In Native American culture, Haida sticks are thin playing sticks that were often decorated with traditional markings or engravings. Haida art has been linked specifically to indigenous people living along the north west coast of Alaska; the sticks are thought to have been used much like the pick-up-sticks game played today. In a lesson about other cultures and different civilizations, a sensorial extension could be for children to create their very own Haida sticks (and then perhaps even use them in a game!).
The things you’ll need for this activity are: ice-cream sticks (larger ones will be easier to decorate) and felt-tip pens (or paints, if you’re working with older children). Have a look at the below by My Works Montessori to find out more about Haida sticks:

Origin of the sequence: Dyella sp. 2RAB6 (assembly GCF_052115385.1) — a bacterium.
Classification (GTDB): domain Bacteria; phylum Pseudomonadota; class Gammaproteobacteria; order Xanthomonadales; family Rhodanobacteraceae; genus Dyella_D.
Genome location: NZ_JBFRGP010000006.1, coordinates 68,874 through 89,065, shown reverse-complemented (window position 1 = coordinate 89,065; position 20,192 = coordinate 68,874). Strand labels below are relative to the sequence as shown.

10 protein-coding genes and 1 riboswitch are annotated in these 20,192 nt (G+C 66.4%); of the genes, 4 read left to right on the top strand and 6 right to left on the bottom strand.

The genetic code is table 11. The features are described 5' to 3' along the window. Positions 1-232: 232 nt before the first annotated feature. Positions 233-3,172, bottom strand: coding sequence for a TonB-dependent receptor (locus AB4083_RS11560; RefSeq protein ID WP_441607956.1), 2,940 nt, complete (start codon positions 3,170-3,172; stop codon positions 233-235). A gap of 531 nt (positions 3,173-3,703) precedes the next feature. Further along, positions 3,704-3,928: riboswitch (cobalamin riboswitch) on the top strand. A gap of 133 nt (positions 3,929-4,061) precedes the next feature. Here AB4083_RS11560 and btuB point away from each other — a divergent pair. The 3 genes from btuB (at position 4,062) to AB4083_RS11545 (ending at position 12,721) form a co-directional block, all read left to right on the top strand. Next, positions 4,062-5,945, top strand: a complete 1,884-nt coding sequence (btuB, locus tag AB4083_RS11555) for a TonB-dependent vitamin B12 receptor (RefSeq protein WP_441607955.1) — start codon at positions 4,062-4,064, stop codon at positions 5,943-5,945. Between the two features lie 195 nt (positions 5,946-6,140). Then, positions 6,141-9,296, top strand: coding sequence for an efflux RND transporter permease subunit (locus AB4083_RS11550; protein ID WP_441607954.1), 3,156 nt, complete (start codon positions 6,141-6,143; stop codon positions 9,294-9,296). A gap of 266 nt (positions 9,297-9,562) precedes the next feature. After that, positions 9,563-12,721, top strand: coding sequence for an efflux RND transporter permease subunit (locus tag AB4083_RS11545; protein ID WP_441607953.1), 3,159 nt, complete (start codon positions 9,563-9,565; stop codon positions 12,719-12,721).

Traditionally, Haida decoration consists of rings and spiral markings for distinction but allow children to think creatively in their designs. Also show them a variety of Haida art to inspire them.
The activity could also be developed into a lesson (or discussion at home) about other games children of other cultures might play; even comparing games of long ago to games that might be played right now.
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